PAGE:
Businesses will find it hard to fully leverage the potential of data and its related technologies without robust data automation, writes Rob Mellor, VP and GM of WhereScape EMEA
According to the 2019 Gartner fourth annual Chief Data Officer (CDO) Survey, the implementation of a data and analytics strategy was ranked the third most-critical success factor when it comes to a CDO’s organisation.
When it comes to data, we’re all aware of the four ‘Vs’ – variety, velocity, veracity and volume – yet for many organisations, their data warehousing infrastructure is no longer equipped to handle them. Additionally, value, the fifth ‘V’, is even more elusive. So, taking into account the scale of data that many modern companies have means that meeting these challenges requires a new approach – with automation being the foundation.
45 percent of a CDO’s time is spent looking at methods of using data for value creation and revenue generation. This means being able to harness data in a way that is realistic, practical, and actually beneficial. The data warehouse can help meet these expectations, providing enterprise data with a centralised space that business users, the CDO included, can use to develop insights.
For the CDO to succeed in monetising data within the organisation, then, creating a successful data warehouse is crucial.
The traditional waterfall approach to data warehousing that was first introduced in the 1970s, however, only delivers a mere fraction of the value it potentially has to offer.
The approach needs to evolve to address new data sources and adapt to business demands – essentially becoming more responsive as organisational needs change. Using automation software to design, develop, deploy, and operate data warehouses provides a wide-ranging value to business leaders. This change gives flexibility when business needs demand it, and incorporates new data sources and technologies more easily.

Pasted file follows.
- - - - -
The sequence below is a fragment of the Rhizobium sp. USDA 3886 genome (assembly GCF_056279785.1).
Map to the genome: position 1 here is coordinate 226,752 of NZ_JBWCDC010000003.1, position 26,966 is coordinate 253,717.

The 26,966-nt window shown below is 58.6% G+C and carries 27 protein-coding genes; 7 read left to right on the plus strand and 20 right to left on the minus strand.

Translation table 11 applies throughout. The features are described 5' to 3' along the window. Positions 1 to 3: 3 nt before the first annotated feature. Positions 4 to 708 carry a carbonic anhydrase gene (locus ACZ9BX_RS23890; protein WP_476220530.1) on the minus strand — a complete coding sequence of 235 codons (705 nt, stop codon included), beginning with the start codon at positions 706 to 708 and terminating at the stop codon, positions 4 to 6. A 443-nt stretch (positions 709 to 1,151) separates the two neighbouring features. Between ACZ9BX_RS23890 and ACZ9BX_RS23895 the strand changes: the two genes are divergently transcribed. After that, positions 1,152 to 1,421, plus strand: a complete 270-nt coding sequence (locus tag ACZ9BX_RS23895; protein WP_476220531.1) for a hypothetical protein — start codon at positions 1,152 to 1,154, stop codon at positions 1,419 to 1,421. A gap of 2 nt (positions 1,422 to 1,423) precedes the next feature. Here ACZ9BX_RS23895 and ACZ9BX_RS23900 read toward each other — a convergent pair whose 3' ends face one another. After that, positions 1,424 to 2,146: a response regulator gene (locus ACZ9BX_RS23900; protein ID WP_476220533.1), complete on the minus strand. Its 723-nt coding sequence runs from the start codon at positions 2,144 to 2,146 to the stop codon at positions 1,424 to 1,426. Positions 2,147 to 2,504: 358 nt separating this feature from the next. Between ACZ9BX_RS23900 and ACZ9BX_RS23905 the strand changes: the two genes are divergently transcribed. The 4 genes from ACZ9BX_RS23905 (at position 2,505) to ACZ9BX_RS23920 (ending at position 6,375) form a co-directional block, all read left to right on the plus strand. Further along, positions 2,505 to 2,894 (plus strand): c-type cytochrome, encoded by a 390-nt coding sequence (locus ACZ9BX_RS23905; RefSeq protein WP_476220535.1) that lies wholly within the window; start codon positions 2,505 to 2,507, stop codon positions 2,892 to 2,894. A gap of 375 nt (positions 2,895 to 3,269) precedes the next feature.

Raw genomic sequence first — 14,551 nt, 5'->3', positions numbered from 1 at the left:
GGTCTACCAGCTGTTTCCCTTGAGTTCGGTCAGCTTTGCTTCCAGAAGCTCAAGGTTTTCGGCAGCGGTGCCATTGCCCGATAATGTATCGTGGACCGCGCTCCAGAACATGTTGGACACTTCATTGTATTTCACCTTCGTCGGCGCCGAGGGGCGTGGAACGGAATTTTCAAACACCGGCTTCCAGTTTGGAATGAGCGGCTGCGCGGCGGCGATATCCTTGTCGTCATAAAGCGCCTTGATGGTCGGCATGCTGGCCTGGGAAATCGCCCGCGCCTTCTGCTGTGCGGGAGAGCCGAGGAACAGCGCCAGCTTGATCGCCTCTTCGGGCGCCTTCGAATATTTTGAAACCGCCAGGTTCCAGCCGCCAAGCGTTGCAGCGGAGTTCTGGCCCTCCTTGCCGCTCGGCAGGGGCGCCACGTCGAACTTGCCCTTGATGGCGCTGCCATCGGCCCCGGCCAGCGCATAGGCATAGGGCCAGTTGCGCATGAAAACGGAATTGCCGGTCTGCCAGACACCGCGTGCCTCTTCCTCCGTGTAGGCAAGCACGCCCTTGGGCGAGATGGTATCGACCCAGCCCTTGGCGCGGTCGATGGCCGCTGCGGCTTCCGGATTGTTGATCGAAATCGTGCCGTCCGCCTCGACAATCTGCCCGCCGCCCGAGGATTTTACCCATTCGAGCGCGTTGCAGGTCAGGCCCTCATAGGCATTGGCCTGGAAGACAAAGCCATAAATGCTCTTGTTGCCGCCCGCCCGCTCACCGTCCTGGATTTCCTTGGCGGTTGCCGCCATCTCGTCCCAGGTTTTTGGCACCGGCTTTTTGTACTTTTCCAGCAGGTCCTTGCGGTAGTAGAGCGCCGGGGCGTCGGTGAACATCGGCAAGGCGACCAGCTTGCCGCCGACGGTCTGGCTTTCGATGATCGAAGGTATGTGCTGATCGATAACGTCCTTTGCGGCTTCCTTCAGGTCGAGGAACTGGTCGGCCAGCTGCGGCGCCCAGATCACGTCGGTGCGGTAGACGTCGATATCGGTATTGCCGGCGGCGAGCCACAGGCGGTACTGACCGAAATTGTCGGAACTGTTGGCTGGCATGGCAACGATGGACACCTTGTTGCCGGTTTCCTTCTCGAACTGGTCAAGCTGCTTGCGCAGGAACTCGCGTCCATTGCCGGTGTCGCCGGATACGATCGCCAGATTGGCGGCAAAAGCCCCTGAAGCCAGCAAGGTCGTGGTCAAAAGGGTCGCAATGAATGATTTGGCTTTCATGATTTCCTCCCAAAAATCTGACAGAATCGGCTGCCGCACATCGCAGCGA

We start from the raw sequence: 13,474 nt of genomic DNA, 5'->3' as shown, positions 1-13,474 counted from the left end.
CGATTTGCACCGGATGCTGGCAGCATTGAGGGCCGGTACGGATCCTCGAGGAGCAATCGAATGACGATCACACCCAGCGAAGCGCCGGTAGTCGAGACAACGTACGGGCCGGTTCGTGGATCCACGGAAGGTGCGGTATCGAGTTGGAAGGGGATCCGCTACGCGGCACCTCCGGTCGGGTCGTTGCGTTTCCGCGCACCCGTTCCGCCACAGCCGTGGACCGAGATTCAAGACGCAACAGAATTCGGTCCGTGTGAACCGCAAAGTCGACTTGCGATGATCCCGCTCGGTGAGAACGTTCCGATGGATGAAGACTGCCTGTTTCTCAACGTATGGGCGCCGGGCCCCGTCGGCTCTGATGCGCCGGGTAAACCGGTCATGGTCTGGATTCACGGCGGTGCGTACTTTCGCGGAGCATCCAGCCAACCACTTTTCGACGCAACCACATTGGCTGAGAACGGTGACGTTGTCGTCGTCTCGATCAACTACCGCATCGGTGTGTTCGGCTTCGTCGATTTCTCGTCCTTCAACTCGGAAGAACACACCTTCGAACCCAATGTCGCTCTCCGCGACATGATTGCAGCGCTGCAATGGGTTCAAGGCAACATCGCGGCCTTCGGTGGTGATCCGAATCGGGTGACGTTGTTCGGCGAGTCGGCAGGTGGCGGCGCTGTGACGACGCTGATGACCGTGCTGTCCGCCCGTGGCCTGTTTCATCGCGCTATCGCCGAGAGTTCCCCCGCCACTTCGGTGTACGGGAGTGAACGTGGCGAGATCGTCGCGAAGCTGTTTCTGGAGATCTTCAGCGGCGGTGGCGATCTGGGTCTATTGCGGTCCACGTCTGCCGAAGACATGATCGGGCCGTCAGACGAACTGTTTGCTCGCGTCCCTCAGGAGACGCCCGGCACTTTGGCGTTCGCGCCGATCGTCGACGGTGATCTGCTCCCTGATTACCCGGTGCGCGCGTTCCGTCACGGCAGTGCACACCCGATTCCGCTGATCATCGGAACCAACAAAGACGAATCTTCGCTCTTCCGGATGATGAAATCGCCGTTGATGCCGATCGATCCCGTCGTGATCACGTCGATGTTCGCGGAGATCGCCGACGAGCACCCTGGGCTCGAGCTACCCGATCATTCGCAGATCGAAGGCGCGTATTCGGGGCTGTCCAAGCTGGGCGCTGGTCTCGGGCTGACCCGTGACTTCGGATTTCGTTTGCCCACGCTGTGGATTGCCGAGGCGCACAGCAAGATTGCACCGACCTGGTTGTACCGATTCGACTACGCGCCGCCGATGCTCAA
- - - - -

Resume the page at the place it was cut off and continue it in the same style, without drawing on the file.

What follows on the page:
What can the CDO do?
The data warehouse is invaluable for providing business users with the information they need, being the central storage point for enterprise data. Yet the gap between user expectations and the data warehouse’s ability to provide up-to-date, consumable data in a timely manner has grown, motivated by users becoming more aware of the potential benefits of data-driven decision making.
Businesses both want and need insights from data a lot faster than before. Additionally, the ever-rising growth of new forms of data intensifies this business need, particularly when it comes to semi- or un-structured information such as client communications, real-time messages, sensor data, social media, and audio/video files.
Customarily, data warehouse development and evolution meant long-cycle IT projects, which contrasted heavily with the needs of more agile project design and build environments. To support digital transformation efforts, CDOs should take the lead in the re-architecting of data warehouses, from creativity to acceleration and automation, in order to increase the business’ time-to-value ratio.